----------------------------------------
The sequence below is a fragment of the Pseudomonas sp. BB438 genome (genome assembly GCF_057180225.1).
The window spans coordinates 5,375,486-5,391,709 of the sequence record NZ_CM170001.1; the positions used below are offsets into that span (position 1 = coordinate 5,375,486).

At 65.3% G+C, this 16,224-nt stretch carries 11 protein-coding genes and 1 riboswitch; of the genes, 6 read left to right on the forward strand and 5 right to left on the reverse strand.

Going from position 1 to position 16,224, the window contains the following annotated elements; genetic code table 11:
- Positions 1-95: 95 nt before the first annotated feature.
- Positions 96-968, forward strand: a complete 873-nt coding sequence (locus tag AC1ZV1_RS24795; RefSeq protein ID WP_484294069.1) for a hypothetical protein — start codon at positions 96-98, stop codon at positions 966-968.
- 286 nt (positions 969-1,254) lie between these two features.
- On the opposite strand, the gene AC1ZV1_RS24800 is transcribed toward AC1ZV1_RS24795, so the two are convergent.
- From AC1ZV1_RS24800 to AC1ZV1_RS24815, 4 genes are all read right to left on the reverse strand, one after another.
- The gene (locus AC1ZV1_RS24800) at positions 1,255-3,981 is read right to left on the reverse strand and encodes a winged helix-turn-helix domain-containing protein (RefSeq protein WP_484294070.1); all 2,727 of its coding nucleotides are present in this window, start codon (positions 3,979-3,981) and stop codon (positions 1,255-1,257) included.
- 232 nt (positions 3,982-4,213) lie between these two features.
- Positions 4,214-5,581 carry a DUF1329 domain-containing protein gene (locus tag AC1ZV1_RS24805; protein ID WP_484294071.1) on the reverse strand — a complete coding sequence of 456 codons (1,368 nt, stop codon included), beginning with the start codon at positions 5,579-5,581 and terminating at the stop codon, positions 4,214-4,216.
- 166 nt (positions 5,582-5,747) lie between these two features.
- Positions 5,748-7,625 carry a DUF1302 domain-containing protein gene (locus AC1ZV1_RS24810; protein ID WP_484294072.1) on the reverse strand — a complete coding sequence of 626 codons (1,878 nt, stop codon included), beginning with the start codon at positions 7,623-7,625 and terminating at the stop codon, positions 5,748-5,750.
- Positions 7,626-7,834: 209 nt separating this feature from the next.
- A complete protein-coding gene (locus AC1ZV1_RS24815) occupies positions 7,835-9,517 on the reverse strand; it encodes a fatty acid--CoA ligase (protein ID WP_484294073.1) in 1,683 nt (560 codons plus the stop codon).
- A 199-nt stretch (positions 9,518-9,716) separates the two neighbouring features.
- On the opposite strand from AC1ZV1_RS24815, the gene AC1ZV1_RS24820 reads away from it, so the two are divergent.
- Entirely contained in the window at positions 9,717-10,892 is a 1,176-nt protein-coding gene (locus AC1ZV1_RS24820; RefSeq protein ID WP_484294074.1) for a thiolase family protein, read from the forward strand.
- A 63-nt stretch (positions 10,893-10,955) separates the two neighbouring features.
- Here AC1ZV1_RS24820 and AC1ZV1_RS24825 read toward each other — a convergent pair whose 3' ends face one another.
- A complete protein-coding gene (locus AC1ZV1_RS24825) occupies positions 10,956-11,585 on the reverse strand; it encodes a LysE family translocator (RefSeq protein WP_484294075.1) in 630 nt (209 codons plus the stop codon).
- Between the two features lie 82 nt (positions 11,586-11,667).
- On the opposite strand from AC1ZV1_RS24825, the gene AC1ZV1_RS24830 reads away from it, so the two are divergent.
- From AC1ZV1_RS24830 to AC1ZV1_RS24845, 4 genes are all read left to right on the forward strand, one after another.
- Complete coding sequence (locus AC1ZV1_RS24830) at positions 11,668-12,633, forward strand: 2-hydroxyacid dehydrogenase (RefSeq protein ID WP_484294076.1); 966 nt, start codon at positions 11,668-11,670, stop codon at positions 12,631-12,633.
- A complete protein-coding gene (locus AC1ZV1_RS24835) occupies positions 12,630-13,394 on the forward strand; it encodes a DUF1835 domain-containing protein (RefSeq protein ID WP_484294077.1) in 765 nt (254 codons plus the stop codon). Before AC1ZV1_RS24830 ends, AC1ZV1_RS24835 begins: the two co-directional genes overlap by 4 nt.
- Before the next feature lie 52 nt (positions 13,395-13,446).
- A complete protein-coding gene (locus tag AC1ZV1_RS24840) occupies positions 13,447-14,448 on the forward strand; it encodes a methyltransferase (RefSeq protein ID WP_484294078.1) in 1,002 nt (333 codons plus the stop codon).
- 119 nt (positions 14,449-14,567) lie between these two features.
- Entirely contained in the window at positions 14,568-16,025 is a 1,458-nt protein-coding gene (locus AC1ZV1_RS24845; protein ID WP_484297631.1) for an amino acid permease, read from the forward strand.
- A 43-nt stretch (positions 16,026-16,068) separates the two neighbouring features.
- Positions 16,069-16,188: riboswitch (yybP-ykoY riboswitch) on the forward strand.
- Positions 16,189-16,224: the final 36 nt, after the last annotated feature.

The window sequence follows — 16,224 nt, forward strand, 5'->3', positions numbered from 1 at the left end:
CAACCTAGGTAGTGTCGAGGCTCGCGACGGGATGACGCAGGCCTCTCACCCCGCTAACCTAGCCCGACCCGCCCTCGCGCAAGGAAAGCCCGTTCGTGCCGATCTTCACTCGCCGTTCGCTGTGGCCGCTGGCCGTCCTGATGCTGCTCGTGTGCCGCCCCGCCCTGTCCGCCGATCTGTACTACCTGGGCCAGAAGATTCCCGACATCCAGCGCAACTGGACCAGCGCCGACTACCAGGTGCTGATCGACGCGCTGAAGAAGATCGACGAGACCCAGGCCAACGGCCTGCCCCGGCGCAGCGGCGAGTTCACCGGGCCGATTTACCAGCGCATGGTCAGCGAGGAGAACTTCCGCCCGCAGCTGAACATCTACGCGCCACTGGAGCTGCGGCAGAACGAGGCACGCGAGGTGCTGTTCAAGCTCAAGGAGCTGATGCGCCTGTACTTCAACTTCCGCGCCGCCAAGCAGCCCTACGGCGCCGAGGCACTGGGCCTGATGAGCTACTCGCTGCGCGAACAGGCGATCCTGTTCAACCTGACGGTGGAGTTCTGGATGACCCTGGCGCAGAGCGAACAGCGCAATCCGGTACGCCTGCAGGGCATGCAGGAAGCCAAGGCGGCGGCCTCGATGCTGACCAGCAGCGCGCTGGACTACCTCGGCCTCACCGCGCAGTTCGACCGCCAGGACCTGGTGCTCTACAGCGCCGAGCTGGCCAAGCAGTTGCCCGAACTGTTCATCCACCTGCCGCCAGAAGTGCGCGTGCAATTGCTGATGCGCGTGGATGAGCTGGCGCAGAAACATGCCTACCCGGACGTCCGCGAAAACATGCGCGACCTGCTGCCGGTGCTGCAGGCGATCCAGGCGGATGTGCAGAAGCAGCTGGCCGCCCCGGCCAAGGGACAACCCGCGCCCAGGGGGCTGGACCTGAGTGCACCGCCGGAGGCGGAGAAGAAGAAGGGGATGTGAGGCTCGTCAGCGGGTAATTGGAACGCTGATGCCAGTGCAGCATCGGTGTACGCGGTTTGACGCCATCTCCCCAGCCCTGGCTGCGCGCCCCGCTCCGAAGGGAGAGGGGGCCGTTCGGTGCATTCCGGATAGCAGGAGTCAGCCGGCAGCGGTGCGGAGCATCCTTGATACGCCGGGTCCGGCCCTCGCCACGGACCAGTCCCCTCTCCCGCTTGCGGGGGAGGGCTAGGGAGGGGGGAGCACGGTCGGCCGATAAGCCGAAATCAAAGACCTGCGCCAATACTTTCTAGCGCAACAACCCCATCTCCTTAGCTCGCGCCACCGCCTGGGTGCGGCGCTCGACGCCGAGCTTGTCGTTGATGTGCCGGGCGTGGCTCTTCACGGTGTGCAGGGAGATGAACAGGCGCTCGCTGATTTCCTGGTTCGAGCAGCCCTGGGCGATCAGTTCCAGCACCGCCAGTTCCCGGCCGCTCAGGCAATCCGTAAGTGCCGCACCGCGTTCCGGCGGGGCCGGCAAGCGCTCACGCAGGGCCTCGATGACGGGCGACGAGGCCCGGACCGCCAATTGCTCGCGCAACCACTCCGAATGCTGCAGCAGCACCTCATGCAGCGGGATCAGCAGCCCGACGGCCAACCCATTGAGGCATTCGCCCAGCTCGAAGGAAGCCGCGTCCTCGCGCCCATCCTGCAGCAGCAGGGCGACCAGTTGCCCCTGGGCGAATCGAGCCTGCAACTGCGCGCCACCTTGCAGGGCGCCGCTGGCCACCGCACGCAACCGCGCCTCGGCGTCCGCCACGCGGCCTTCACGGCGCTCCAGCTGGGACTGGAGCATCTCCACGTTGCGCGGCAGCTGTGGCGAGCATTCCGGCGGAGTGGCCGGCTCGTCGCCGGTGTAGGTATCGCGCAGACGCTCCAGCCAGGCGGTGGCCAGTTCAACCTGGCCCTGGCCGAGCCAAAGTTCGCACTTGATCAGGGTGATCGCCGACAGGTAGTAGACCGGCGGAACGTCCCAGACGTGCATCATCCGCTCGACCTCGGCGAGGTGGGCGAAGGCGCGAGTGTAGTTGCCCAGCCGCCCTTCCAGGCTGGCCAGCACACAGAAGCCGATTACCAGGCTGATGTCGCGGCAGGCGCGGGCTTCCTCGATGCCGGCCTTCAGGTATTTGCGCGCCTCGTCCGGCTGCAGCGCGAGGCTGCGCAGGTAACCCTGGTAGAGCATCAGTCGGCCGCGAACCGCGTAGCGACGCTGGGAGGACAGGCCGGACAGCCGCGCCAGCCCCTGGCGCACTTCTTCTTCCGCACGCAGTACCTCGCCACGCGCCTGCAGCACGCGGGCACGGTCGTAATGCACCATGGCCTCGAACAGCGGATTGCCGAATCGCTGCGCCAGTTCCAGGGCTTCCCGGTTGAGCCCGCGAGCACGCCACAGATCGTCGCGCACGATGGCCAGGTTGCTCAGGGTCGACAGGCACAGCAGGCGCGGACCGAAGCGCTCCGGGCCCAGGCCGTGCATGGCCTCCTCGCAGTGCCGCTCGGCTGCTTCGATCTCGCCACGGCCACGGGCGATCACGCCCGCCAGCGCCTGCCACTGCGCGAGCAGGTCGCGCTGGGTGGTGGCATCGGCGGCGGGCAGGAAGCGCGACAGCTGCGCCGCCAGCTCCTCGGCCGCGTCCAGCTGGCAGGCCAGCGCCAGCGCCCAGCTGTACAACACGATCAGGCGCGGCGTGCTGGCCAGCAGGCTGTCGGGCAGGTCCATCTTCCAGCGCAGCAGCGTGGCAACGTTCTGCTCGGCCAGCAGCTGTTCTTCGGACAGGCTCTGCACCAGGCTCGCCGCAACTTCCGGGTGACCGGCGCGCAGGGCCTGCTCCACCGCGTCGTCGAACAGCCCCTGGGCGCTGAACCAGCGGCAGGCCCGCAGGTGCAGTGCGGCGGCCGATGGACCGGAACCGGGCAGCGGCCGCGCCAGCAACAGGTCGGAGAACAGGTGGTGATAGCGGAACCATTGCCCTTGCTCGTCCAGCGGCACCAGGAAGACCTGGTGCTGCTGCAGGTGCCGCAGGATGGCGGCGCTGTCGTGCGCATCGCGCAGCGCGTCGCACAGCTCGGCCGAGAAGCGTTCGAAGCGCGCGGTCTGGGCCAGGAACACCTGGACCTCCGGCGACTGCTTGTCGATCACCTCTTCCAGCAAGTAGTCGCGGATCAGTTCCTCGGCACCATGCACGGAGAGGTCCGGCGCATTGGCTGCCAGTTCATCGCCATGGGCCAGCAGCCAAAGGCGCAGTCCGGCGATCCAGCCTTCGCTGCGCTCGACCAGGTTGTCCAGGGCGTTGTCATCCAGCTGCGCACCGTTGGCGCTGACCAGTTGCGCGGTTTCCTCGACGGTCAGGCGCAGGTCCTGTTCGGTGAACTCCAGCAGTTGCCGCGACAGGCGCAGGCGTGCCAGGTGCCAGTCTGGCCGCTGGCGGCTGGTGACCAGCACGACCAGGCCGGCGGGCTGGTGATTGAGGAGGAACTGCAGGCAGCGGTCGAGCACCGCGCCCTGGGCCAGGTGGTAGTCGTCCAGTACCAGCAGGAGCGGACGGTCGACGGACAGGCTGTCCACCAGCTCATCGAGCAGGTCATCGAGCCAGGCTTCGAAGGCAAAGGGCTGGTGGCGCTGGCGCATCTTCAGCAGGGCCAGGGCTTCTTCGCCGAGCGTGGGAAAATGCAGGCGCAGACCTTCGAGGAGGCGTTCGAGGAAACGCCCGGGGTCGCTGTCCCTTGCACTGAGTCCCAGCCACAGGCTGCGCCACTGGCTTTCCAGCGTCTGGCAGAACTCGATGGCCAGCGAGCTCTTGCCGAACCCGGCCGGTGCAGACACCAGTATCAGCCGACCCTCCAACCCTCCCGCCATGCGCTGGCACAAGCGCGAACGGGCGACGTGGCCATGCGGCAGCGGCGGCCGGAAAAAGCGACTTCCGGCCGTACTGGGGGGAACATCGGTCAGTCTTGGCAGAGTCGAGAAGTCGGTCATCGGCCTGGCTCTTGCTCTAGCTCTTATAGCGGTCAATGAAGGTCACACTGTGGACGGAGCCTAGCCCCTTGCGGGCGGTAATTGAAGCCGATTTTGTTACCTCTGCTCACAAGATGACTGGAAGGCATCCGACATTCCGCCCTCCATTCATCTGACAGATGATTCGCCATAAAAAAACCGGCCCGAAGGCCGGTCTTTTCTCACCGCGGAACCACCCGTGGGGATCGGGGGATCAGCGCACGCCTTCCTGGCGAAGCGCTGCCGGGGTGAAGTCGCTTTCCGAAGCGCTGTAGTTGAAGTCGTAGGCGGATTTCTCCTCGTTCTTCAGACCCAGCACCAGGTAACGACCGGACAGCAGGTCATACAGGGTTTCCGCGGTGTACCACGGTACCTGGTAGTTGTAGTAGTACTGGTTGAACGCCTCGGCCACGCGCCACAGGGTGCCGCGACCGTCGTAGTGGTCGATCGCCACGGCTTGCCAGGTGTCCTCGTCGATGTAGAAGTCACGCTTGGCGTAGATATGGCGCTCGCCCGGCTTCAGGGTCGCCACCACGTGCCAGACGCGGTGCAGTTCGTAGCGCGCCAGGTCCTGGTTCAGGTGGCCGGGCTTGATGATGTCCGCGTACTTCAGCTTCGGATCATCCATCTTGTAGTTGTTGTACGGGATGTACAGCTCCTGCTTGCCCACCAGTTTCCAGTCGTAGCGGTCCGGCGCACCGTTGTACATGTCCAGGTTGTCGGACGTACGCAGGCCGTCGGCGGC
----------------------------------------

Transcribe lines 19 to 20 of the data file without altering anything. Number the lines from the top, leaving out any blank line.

- Entirely contained in the window at positions 9,717-10,892 is a 1,176-nt protein-coding gene (locus AC1ZV1_RS24820; RefSeq protein ID WP_484294074.1) for a thiolase family protein, read from the forward strand.
- A 63-nt stretch (positions 10,893-10,955) separates the two neighbouring features.